Cover image for Political corruption in America : an encyclopedia of scandals, power, and greed
Political corruption in America : an encyclopedia of scandals, power, and greed
Grossman, Mark.
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Publication Information:
Santa Barbara, Calif. : ABC-CLIO, [2003]

Physical Description:
xi, 466 pages : illustrations ; 27 cm
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JK2249 .G767 2003 Adult Non-Fiction Central Closed Stacks

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The complete scandal-filled history of American political corruption, focusing on the infamous people and cases, as well as society's electoral and judicial reactions.

* 250 A-Z cross-referenced entries covering scandals such as Watergate and the Whiskey Ring, laws such as the Ethics in Government Act, court cases such as Nixon v. United States , and biographies of key figures such as Kenneth Winston Starr and Oakes Ames

* Comprehensive chronology of major political scandals in U.S. history from colonial times until the present

* Extensive bibliography listing sources including archival letters, newspapers, and private manuscript collections from the United States and Great Britain

* A full range of illustrations including political cartoons, photos of key figures such as Abe Fortas and Archibald Cox, graphs of presidential pardons, and tables showing the number of expulsions and censures in both the House and Senate

Author Notes

Mark Grossman is a professional writer specializing in American and world history, constitutional law, and the environment. He is the author of ABC-CLIO's award-winning books Encyclopedia of the Persian Gulf War and Encyclopedia of the United States Cabinet .

Reviews 3

Booklist Review

Like the first edition (ABC-CLIO, 2003), this second edition defines political corruption as the dishonest use of a position of elected power to gain a monetary advantage. Sex scandals are not included, nor are scandals in which there was no indictment. However, some scandals are included that resulted in gains other than monetary (e.g., Watergate, Iran-Contra).  The work has grown to two volumes, with 24 new biographies added to the entries for presidents, congressmen, governors, mayors of large cities, and other government officials. There are also entries for court cases and for names of scandals. Many original entries have been updated to include deaths and prison releases. As in the first edition, each entry averages two to three pages in length, and most include references for further research. This edition has an additional 63 images, for a total of 109 photographs and political cartoons. A section of primary documents contains 58 full-text articles from such newspapers as the Washington Post,New York Times, and Chicago Tribune, arranged chronologically from 1804 to 2008. One new appendix, United States Mayors Involved in Political Corruption, was added, for a total of nine. There are 29 new listings in the chronology, which ranges from 1635 to March 2008. The bibliography, with 23 new listings, contains books, dissertations and theses, state and federal government documents, manuscript collections, oral histories, and court cases. There is also a detailed index. This would be a useful addition to academic and large public libraries, especially if the previous edition had good usage.--Talley, Kaye Copyright 2008 Booklist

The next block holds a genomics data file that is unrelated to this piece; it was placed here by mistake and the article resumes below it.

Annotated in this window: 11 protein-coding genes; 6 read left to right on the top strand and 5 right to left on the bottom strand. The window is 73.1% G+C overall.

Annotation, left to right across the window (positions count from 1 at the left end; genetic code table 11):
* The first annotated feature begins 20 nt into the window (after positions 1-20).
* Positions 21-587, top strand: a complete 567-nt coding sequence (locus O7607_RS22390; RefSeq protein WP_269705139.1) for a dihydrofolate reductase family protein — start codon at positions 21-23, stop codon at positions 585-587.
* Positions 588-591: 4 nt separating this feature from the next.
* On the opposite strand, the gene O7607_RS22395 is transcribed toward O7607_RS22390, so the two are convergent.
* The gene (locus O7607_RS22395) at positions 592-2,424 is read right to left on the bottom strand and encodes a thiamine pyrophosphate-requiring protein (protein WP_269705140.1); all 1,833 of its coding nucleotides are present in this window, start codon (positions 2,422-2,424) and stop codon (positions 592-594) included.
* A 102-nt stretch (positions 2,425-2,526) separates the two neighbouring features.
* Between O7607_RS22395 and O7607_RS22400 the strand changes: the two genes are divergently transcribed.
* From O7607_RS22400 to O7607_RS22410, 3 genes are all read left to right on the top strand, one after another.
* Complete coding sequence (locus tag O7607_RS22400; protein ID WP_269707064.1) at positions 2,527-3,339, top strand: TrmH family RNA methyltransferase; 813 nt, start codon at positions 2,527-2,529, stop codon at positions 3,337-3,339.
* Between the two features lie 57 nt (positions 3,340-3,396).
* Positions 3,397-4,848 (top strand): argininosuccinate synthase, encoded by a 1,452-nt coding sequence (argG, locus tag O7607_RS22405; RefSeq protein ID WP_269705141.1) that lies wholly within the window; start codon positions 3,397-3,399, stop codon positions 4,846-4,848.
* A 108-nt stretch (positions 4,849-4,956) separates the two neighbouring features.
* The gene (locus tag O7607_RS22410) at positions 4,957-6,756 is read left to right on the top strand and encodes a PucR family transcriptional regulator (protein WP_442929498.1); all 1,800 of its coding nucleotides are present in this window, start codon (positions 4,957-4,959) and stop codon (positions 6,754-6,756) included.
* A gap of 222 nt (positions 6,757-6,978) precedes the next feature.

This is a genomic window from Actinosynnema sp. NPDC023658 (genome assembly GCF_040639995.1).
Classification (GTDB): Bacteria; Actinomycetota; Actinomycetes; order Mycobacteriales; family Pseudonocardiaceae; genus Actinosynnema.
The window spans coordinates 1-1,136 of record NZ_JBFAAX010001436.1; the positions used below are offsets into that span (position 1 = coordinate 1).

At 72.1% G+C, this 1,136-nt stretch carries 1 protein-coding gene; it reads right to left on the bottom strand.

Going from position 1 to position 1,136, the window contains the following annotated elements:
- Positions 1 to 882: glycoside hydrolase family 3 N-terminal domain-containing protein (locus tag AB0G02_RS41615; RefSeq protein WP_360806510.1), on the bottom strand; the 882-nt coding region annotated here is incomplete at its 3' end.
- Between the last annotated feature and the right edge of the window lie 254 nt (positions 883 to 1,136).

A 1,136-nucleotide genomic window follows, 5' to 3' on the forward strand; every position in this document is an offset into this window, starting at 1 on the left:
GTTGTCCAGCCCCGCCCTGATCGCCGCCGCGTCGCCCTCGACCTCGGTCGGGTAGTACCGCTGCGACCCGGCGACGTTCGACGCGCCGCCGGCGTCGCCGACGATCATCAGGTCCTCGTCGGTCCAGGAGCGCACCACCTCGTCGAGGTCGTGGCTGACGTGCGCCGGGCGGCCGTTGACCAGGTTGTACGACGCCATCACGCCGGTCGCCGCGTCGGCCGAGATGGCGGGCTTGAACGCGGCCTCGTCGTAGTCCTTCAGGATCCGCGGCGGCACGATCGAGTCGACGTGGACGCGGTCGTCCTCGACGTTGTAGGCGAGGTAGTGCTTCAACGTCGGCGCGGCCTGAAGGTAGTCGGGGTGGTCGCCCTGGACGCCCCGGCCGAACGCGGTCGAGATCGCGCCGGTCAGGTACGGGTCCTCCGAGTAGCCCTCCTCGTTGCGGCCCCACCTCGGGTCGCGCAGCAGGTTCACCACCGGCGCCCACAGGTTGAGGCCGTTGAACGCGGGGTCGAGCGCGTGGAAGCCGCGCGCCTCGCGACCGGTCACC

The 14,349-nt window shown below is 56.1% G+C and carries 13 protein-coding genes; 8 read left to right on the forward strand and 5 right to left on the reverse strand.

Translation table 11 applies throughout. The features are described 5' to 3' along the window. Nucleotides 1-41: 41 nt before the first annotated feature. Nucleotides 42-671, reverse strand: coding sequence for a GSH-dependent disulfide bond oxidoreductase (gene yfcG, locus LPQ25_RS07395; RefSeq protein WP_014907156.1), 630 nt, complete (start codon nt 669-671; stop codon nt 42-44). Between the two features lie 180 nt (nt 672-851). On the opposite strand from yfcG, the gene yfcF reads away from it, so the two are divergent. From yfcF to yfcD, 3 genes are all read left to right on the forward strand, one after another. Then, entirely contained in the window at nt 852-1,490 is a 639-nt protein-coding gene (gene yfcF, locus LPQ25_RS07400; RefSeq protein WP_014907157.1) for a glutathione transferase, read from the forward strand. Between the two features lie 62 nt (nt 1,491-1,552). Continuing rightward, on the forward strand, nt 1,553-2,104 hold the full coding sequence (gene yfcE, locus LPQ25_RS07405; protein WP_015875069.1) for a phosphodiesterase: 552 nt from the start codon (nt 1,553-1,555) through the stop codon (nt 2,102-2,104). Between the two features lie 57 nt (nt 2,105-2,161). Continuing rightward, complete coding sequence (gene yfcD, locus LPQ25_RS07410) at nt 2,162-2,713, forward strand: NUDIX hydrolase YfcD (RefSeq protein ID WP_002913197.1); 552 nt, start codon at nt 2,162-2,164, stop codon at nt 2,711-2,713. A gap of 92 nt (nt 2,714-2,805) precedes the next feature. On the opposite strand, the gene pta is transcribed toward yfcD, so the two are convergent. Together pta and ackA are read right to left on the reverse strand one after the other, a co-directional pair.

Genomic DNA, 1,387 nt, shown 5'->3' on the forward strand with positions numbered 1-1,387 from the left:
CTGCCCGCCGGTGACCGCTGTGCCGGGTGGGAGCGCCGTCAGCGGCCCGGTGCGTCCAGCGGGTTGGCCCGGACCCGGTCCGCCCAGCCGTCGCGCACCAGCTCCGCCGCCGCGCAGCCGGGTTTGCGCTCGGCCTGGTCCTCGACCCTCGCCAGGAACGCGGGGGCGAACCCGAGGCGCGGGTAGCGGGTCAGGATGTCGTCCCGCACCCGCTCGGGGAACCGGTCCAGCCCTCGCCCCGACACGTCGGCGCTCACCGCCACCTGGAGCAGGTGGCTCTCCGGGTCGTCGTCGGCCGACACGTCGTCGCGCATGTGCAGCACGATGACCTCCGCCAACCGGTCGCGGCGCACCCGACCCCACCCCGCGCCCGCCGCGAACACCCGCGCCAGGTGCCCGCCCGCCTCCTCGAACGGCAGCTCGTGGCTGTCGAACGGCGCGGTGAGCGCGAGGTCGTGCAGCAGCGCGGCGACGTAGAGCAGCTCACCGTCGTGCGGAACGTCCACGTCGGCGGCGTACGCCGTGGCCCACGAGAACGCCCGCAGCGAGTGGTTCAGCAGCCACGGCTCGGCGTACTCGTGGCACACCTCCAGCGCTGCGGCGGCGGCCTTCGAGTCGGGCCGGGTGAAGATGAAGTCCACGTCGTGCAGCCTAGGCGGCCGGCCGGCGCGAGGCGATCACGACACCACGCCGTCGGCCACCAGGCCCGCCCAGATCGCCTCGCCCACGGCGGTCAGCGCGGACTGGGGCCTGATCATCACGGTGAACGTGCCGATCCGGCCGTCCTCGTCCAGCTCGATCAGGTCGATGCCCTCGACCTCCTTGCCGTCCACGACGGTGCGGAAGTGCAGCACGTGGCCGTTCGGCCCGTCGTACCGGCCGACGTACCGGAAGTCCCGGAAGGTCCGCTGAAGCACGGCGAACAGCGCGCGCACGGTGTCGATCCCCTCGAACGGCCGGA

Library Journal Review